(Cycle of the Werewolf)
If I remember the story correctly, Cycle of the Werewolf started out as an idea for a calendar. Each month was to be a werewolf picture and a calendar-sized short story by King. It’s a great idea, but Constant Readers will know that while King might be the master of many things, keeping it short is not one of them. Perhaps inevitably, the stories got too long to go on a calendar page. So, instead, a book happened.
When you read the story, divided into months instead of chapters, you can kind of see how this happened. The first few months are short and could be unconnected vignettes. Before too long, though, you get more connectedness and the vignettes get longer — too long to be properly called vignettes.
It’s simple enough: the town is Tarker’s Mill (you’ll see it again as a sister town to Chester’s Mill, in Under the Dome, as well as in the adaptation of this story called Silver Bullet.) A werewolf is stalking the town. It killed in January, February, March, April, May, and June, all around the time of the full moon. In July, however, the wolf surprises a disabled child, Marty Coslaw, who is attempting to light some fireworks. Marty throws the fireworks into the face of the wolf, destroying one of its eyes. Marty is unharmed, but the wolf escapes.
The rest is fairly predictable. If you believe Marty’s story, there should be a one-eyed man somewhere in town who is responsible for the carnage. There is, as it happens, a one-eyed man in town. But it can’t be him. He’s a man of God — a minister. Only, of course it is him. His guilt is finally proven on the night of New Year’s Eve, when he goes to eliminate the one living witness — Marty — while in wolf form, and is instead shot by a silver bullet — Marty has been lying in wait for him.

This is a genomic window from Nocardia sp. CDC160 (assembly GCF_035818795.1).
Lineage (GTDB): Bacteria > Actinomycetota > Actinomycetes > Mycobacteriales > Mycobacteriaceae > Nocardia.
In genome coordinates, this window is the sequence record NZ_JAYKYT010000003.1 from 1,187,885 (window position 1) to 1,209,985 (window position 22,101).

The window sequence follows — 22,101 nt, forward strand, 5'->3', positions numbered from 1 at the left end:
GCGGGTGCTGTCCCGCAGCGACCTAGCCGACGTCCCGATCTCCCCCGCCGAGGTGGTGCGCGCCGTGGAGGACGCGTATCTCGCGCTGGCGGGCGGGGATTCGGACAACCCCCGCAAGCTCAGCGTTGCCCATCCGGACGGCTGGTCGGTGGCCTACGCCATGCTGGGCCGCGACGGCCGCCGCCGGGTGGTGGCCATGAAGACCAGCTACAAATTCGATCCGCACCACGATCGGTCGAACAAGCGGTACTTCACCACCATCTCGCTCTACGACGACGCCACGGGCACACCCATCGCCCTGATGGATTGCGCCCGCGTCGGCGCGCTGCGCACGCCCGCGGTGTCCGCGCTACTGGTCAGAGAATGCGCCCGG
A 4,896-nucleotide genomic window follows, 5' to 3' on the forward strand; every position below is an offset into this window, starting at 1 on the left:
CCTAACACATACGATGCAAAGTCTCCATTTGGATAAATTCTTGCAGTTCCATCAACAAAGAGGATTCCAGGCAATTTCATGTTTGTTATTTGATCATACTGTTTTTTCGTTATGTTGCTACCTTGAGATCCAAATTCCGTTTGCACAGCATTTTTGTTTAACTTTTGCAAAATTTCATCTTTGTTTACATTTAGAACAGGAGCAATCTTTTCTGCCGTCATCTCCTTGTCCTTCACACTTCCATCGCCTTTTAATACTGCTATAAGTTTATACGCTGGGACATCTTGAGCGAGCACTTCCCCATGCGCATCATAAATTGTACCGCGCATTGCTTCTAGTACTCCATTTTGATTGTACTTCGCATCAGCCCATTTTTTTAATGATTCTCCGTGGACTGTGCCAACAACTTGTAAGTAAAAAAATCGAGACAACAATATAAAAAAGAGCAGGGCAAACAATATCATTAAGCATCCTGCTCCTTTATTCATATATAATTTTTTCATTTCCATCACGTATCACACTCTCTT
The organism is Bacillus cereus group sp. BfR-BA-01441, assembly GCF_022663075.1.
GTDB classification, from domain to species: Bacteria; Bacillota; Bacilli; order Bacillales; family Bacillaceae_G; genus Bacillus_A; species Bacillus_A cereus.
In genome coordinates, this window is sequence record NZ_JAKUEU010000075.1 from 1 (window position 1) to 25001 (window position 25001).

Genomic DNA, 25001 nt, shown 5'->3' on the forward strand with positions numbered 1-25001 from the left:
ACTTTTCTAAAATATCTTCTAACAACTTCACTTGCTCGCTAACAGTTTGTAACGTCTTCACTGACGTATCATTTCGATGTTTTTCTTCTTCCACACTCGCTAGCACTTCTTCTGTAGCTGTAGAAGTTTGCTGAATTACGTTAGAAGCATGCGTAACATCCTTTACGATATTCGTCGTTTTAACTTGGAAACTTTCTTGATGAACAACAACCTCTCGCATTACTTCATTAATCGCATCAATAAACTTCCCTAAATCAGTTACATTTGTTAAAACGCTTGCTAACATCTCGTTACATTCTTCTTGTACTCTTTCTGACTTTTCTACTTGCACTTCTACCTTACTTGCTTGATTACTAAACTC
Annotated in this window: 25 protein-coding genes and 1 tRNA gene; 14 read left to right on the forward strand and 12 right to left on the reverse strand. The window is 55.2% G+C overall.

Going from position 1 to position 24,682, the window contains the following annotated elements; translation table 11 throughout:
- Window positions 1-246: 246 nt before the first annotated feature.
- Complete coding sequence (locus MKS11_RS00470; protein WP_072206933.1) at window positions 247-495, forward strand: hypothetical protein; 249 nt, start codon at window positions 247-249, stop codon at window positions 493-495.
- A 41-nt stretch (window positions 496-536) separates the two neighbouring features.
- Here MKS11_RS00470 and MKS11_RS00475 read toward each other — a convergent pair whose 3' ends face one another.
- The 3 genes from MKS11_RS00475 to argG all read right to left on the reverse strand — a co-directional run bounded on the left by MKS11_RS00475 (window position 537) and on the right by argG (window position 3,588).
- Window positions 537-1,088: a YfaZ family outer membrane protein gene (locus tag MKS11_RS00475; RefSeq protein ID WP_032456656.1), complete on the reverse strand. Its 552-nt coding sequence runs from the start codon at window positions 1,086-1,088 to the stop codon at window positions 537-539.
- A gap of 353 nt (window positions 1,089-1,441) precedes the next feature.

I get Scarlet Letter vibes from this story — probably because of the sketch of a guilty priest. It might have been too long for a calendar, but it’s still short by King’s standards — shorter than some of his novellas and technically a novella itself, despite being published as a standalone. I have not seen the film adaptation. (I do keep mixing up the film adaptation Silver Bullet with novella and adaptation of Riding the Bullet, however) I’m not a huge fan of werewolf movies — it’s so hard to make a werewolf appear in any way real and scary. Even good costuming and makeup ends up looking over the top and fake. My imagination will run away with a good story, though.
This is a good story without being too involved. It’s got some or all of the elements of a traditional werewolf story, and Marty Coslaw is a typical Kingian protagonist — young and at a disadvantage, but smarter and more self-possessed than he probably should be. I read a Kindle version, which is fine, but does no favors for the included illustrations. I think that reading a physical book with the illustrations as they were intended to be would probably enhance the reading of this particular story.